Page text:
5 Great Foods For A Healthy New Year

Ollie Parker

Ollie Parker

Author

Health & Wellbeing

How to stay healthy this New Year

Whilst we all love the first signs of winter and cuddling up with a good book and a cuppa whilst the temperatures drop, it’s important to stay healthy during the colder months.

The temptation is to turn to chocolate biscuits for comfort and warmth (whilst hiding your sins under a Christmas jumper!) but instead, try to fuel your body with goodness when the temperatures drop. We spoke to Angelica Malin, from food and lifestyle blog About Time Magazine, and asked for her pick of healthy, nutritious foods that will keep you going all winter long and get you on the right track for a healthy 2016!

Dark Leafy Greens

Leafy greens help you get your most important vitamins during winter

The winter months produce an abundance of high quality and super healthy greens from kale to rocket and romaine (cos) lettuce to dandelion greens. Lettuce leaves make perfect salad bases for light, nutritious meals that are high in Vitamins A, C and K. For side dishes think broccoli and spinach – both can be steamed in just a few minutes. With just a dash of olive oil and a sprinkle of salt, enjoying a healthy side to accompany your main meal has never been easier. Another favourite is Swiss chard – a hearty wintery leaf that adds body to a good stir fry. Add baby carrots, ginger and tofu for a tasty vegetarian version. If you really don’t like the taste of greens, try whizzing a handful of spinach into frozen banana, berries, dates and dairy-free almond milk in the morning for a delicious smoothie start to your day.

 

Sweet Potato and Squash

Squash is helpful during winter as it helps boost your immune system

The potato’s rich, wholesome cousins – the sweet potato and squash – have a lot to offer but are all too often overlooked. Some of the best winter soups include squash, which takes brilliantly to seasoning and a little spice. For a quick evening meal, cover sweet potato in coconut oil and bake in the oven in tin foil for an hour and serve with a side of protein, such as tuna and sweetcorn, or cottage cheese. As a side dish, sweet potato slices are great under the grill together with honey, onion and garlic. Those are sure to keep your immune system fighting fit. In general, root vegetables work well as a group. Recipes that include sweet potatoes and squash are easily adaptable and will happily accommodate parsnip, fennel and other family members.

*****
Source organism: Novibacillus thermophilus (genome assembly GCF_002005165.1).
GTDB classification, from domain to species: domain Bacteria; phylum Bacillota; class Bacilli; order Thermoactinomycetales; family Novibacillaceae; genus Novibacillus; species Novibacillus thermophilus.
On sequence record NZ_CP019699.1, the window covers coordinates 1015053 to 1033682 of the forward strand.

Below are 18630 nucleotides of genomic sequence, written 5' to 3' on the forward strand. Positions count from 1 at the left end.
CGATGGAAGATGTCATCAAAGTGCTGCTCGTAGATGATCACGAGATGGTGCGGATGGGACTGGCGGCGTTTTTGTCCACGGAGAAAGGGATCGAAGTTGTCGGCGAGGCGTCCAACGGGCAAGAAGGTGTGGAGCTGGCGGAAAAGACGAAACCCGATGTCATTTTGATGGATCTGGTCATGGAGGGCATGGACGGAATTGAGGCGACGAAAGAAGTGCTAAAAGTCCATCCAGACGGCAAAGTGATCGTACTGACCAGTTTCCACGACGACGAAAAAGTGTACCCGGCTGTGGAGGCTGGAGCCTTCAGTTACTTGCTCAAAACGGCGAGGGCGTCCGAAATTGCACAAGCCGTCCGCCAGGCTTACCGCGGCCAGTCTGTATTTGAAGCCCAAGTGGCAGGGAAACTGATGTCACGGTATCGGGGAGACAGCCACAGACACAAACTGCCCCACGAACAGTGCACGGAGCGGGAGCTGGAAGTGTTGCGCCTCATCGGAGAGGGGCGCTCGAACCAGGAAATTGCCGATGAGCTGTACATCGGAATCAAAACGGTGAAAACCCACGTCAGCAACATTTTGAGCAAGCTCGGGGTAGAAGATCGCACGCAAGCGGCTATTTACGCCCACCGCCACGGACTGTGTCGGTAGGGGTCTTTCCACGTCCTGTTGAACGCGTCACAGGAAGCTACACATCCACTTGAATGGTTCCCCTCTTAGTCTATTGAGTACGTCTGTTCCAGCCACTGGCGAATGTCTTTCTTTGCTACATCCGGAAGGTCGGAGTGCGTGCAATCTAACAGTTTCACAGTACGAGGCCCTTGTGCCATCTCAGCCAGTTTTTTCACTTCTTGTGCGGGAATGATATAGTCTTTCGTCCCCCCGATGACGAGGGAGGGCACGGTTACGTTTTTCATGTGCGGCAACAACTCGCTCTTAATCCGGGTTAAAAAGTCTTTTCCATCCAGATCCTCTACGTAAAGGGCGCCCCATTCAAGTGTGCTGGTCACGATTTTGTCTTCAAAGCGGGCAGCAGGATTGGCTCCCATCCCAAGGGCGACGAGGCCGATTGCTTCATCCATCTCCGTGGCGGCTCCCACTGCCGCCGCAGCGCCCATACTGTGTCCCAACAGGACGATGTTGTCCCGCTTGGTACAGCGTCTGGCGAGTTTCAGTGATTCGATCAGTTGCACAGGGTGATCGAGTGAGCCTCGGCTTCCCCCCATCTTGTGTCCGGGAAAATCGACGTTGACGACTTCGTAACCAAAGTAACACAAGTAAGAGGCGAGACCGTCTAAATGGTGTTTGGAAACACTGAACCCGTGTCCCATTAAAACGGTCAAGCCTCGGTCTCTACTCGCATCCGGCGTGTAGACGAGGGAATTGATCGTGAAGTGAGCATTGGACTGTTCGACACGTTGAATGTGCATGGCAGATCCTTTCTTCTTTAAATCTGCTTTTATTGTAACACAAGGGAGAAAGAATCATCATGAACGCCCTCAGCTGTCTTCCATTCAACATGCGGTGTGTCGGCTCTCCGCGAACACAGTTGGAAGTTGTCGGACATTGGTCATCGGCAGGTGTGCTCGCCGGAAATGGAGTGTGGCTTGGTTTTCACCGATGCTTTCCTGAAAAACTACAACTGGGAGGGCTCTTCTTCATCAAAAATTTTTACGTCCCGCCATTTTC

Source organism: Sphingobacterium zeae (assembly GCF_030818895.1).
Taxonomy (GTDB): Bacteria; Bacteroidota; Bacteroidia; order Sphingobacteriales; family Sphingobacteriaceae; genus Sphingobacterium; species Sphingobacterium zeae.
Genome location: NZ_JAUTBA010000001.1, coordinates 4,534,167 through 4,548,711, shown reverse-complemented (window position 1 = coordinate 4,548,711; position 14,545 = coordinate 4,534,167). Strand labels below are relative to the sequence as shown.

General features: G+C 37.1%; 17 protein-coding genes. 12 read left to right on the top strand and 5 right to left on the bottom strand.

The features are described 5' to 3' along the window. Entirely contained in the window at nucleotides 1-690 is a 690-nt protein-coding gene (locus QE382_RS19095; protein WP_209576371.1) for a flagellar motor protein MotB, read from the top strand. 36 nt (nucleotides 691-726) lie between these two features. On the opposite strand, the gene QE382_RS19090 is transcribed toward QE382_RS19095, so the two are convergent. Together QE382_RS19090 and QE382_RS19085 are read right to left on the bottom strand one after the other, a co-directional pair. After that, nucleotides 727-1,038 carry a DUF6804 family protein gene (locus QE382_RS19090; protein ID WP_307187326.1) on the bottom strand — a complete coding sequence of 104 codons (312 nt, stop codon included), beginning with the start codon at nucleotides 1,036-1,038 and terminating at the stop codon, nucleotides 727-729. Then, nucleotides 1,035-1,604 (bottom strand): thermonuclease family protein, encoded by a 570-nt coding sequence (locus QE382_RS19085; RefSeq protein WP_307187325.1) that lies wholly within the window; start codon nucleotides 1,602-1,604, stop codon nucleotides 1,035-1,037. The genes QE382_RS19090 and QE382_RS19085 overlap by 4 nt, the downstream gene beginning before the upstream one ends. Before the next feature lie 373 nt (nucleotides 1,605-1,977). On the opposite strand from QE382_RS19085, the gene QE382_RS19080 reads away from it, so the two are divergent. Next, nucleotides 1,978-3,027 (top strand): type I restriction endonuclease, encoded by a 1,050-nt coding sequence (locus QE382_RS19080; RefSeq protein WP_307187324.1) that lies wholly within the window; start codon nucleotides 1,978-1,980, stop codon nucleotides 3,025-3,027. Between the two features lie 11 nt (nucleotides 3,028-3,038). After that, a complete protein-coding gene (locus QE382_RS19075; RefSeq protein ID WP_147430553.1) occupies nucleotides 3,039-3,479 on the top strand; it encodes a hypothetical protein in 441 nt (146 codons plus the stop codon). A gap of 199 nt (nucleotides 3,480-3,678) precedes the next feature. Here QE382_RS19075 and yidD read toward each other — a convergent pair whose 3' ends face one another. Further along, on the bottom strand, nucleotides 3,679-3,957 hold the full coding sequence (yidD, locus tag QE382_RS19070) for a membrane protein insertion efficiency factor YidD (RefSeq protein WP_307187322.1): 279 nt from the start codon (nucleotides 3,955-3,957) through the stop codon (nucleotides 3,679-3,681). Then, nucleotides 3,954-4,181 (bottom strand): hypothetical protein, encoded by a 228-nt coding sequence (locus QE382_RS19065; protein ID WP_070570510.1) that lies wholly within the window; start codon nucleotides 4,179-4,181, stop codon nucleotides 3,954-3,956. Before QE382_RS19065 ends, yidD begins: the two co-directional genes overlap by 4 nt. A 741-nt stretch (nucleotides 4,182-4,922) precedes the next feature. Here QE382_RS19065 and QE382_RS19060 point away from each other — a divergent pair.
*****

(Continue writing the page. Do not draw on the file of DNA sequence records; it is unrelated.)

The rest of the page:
Beetroot

Healthy salad's including vegetables such as beetroot incorporates potassium into your diet easily

Beetroot’s striking colour has long drawn the attention of passing shoppers but few dare to incorporate the high-potassium vegetable in everyday cooking. The truth is that most supermarkets have spared us the long boiling process and sell pre-cooked beetroot. So using beetroot in the kitchen has never been easier. It sits beautifully in salads with peas and dill or marinated in cumin with walnuts and sultanas. What’s more, for those of us less fond of citrus fruits, beetroot is a great alternative source of Vitamin C.

 

Citrus Fruits

Grapefruit is a perfect citrus fruit to boost your immune system during the colder months

The trick with this category is to know the subtle differences between varieties. Satsumas will consistently give you fewest seeds and strike that beautiful sweet-sour balance. Tangerines and clementines are often sweet and succulent but can also sometimes come out watery and with seed-filled segments. Oranges usually follow the bigger-is-better rule and Jaffa oranges top the list. For juicing it’s better to go with slightly smaller and more compact oranges as they contain lots of liquid as well as pulp. For the experimental types, blood oranges and grapefruit are great juice fruits while pomelo is perfect for a sweet tooth.

 

Lentils, Peas and Beans

Lentils are a great source of protein and iron, and are healthier than carbs like rice and pasta

Pulses have made a comeback in today’s foodie world. With more vegetarians and vegans than ever before, health food fans have been flocking to lentils, peas, beans and grains as alternative sources of iron and protein to meat. These foods also come packed with a range of other important minerals such as zinc and fibre. For best results, leave them in a bowl of water overnight and slow cook or stew over the course of an afternoon. Pulses go very well with cumin, parsley and dill. They are frequently used in Asian and Middle Eastern cuisines, which offer some fantastic recipes particularly for red lentils, split peas and black-eye beans.

 

So there you have it – some delicious and nutritious food to kick off a healthy new year in the right way. Please share any of your favourite winter recipes below…

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